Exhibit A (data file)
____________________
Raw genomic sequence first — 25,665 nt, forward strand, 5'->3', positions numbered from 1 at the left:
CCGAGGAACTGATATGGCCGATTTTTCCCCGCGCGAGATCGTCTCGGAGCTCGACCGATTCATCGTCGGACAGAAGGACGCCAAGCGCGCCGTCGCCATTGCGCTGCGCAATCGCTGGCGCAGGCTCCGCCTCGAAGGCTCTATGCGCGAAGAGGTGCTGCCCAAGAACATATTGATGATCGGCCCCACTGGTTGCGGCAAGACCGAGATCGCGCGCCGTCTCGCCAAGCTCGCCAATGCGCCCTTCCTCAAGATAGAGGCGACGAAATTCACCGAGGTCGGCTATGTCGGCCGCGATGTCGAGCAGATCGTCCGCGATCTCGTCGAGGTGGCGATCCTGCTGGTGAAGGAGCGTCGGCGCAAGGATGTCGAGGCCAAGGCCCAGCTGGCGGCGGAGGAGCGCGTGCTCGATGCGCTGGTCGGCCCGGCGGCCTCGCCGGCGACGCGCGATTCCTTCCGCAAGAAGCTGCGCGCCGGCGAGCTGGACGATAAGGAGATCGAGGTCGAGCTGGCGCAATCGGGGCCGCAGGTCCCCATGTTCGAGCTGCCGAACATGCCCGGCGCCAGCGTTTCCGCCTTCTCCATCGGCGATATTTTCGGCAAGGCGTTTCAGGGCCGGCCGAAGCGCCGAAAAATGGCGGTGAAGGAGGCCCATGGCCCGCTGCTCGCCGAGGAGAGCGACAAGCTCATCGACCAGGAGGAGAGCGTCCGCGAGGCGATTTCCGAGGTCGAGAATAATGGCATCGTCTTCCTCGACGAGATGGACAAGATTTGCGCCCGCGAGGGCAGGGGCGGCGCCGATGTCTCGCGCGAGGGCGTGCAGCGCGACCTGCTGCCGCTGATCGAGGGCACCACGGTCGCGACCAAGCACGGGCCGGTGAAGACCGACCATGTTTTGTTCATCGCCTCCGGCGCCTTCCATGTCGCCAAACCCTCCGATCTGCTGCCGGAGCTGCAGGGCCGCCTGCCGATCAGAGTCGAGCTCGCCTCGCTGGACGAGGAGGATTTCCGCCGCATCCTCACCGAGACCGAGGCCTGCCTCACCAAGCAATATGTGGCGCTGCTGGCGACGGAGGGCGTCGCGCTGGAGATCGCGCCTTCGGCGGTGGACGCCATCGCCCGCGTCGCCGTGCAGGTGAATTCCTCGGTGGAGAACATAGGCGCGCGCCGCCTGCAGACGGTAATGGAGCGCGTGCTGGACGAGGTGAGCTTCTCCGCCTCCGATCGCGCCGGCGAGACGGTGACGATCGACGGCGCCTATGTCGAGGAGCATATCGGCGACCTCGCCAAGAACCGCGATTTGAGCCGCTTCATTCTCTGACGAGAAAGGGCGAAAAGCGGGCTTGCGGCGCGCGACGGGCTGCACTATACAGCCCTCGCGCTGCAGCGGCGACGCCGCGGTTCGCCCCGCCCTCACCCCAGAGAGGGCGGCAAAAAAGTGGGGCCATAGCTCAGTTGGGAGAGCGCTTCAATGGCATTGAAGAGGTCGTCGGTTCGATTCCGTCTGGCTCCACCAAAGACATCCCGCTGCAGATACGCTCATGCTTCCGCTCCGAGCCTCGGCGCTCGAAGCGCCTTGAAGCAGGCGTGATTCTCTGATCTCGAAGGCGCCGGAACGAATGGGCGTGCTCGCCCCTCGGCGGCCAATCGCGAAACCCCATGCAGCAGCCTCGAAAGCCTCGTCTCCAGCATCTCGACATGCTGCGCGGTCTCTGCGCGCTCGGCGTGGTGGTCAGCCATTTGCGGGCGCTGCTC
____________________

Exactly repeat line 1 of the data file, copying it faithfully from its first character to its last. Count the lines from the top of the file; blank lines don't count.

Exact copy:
Raw genomic sequence first — 25,665 nt, forward strand, 5'->3', positions numbered from 1 at the left: